African chiaroscuro

Tuesday, 3 February, 2015

Two contrasting African pieces today.

In one, we learn from the Guardian that Africa is “losing billions from fraud and tax avoidance” - not a new problem; indeed, one we’ve mentioned before.

Former UN secretary-general Kofi Annan was in Abuja last week speaking on the issue, urging all presidential candidates and parties “to rise above the personal and debate the issues that matter.” It’s a beautiful dream, but according to the article Africa’s “currently losing over $50bn (£33bn) every year in illicit financial outflows as governments and multinational companies engage in fraudulent schemes aimed at avoiding tax payments to some of the world’s poorest countries, impeding development projects and denying poor people access to crucial services.”

A recent report by the African Union and the UN economic commission for Africa (UNECA). report estimates the value of illegal transfers out of Africa at USD 60 billion— triple that of 2001. That’s not in any way a positive trend, and light’s in short supply at the end of that particular tunnel. In total, says the report, the continent lost about $850bn between 1970 and 2008, the report said. Nigeria (surprise!), Egypt and South Africa provide notably egregious examples.

Other points in the piece include:

- Information on mechanisms designed to hide revenues by companies
- Key sectors where trade mispricing occurs
- Thabo Mbeki’s take on the issue
- Other outflow channels including drugs, human trafficking, poaching etc.
- What needs to be done in terms of urgent, coordinated action.

Meanwhile, however, the flipside. In this piece, African Business Review asks the question “Is Africa on the verge of a new era of economic growth and development?”

There are, apparently, signs. The unsophisticated obvious answer to that would have to be “yes,” but with the equally obvious caveat “not for everybody”; while there’s no shortage of big brains making the increasingly clear point that inequality’s bad for everyone, winners included, it continues to grow. And Africa’s a big ol’ petri dish in that respect and no mistake. As the piece points out:

Growth from 2000 to 2010 averaged over 5 per cent per annum. Even while the financial crisis hammered the economies of the West, average growth across the continent managed to stay firmly in positive territory.

While this is an encouraging foundation, more needs to be done to deliver sustainable growth. To effectively reduce poverty, Africa must grow at an average of 7 per cent or more – not far short of China’s current (and slowing) growth rate. To achieve this, investment needs to be at around 25 per cent of GDP; over the last two decades, it has been closer to 18 per cent. Closing this gap must therefore be an imperative for policymakers.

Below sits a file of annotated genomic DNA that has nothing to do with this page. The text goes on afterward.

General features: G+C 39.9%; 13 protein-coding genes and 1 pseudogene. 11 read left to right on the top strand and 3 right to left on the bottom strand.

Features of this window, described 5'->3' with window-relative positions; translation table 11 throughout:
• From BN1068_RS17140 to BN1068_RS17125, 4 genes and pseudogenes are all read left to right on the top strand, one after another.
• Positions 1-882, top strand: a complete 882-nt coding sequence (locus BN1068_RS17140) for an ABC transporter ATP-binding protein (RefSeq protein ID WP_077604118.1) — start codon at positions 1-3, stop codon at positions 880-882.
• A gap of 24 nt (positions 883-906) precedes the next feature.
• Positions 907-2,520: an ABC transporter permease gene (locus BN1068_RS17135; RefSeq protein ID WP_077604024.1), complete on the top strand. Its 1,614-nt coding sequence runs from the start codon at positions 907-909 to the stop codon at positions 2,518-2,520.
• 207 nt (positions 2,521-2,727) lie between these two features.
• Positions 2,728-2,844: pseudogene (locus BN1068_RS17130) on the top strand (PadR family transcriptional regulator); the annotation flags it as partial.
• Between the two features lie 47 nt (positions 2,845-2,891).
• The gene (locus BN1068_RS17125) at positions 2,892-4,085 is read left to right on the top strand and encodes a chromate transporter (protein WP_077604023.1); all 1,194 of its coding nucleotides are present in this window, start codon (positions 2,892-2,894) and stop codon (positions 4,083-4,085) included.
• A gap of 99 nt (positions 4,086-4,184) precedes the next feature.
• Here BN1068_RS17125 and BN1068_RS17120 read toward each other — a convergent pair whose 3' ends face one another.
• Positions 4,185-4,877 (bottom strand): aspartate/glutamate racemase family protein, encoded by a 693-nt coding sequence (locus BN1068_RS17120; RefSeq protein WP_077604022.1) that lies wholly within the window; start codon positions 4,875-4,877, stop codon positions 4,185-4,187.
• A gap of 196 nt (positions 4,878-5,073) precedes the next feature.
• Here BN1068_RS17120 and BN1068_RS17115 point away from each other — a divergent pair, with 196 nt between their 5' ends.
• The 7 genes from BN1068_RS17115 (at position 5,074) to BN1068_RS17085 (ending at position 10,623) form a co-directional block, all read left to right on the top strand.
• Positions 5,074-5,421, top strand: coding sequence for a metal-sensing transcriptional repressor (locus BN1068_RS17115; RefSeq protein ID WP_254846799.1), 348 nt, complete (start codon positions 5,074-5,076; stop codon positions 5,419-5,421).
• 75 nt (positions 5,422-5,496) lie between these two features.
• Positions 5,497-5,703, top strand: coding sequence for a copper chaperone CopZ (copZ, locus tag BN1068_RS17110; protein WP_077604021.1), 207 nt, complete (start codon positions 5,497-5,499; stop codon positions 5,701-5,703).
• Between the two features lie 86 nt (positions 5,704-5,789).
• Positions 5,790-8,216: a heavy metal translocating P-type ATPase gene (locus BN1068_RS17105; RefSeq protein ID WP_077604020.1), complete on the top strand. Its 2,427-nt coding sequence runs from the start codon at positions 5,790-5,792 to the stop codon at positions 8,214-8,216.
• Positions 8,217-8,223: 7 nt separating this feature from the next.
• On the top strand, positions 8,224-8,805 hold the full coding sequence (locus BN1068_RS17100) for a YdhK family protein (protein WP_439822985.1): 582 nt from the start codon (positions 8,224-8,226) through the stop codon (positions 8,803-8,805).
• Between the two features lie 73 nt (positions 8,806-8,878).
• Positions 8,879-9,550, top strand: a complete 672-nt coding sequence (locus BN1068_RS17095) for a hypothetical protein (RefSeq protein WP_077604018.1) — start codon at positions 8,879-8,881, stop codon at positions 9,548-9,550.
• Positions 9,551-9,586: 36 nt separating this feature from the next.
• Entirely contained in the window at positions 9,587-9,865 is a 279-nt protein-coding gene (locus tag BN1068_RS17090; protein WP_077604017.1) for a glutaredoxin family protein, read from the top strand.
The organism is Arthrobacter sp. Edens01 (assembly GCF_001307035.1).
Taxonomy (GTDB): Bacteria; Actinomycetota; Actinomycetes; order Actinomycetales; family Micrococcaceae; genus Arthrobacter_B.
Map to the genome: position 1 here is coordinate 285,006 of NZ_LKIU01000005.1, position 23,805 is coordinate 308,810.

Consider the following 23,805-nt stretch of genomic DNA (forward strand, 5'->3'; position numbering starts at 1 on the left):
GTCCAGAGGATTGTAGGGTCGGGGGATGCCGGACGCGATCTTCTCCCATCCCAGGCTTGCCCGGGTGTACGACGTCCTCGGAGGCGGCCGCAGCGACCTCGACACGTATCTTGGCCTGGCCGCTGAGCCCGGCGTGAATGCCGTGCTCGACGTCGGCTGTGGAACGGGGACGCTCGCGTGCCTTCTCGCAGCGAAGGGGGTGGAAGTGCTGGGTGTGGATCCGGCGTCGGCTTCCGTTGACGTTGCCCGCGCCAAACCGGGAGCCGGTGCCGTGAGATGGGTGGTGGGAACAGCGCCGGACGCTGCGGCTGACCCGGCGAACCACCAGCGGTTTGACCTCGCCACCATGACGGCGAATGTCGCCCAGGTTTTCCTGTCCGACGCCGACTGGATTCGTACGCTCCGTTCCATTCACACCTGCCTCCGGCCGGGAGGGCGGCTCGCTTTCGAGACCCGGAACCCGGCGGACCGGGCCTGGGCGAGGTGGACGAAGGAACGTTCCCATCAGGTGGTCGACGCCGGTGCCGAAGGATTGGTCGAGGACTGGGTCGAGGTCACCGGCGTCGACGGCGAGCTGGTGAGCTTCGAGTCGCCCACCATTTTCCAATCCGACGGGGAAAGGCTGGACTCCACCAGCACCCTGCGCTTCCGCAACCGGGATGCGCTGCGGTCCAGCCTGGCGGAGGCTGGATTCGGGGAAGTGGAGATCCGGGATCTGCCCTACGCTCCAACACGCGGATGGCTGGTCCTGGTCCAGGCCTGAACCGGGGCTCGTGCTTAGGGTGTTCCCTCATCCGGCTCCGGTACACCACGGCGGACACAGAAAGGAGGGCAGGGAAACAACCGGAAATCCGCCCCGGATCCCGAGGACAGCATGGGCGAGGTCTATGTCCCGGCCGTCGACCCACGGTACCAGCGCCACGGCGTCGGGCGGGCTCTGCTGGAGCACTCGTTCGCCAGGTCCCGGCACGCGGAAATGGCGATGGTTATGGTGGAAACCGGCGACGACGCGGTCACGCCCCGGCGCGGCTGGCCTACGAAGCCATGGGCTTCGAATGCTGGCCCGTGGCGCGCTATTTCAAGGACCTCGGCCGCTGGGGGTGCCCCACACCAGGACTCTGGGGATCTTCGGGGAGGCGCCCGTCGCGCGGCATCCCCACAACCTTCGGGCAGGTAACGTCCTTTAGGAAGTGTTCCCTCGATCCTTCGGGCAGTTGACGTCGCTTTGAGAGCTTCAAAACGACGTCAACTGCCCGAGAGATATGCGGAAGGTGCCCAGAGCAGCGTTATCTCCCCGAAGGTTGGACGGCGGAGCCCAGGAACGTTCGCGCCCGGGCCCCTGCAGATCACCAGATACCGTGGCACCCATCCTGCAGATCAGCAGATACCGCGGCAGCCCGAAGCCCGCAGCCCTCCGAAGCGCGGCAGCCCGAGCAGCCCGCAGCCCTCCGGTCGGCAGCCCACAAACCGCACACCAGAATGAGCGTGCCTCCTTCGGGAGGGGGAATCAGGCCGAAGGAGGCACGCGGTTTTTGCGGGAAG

The Review also draws attention to a recent report it published entitled Curve Balls: Global Political Risks in 2015 and beyond, which identifies key threats to achieving this, including Africa’s weak financial systems, the regional impact of Ebola and lack of competition.

The article also covers:

- Reasons to be optimistic, including the charted impacts of “disruptive developments” such as mobile payment systems and microfinance 
- What’s needed to complete the jigsaw, including access to finance; “well-regulated, functional capital markets coupled to a competitive banking system that will allow expansion to be financed though loans and issuance of debt and equity” (that would be nice); and reliable, trustworthy savings and investment products 
- Opportunities and threats in terms of robustness in the face of shocks such as Ebola (“The United Nations Economic Commission for Africa (UNECA) predicts that, in 2015, Ebola will reduce total African GDP by 0.15 per cent”)

…and ends on a positive note: “Despite the challenges, we are optimistic for the future. While many have focussed on the clear shift of the economic centre of gravity to the East, there is colossal economic potential in Africa that can be unlocked too. An innovative, well-functioning financial system will help make this a reality. Economic growth and increased prosperity will help African countries tackle the challenges they face and make them more resilient to shocks. In Africa, there is a clear opportunity for the finance industry to prove its social value. It should be grabbed with both hands.”

Well, here’s hoping.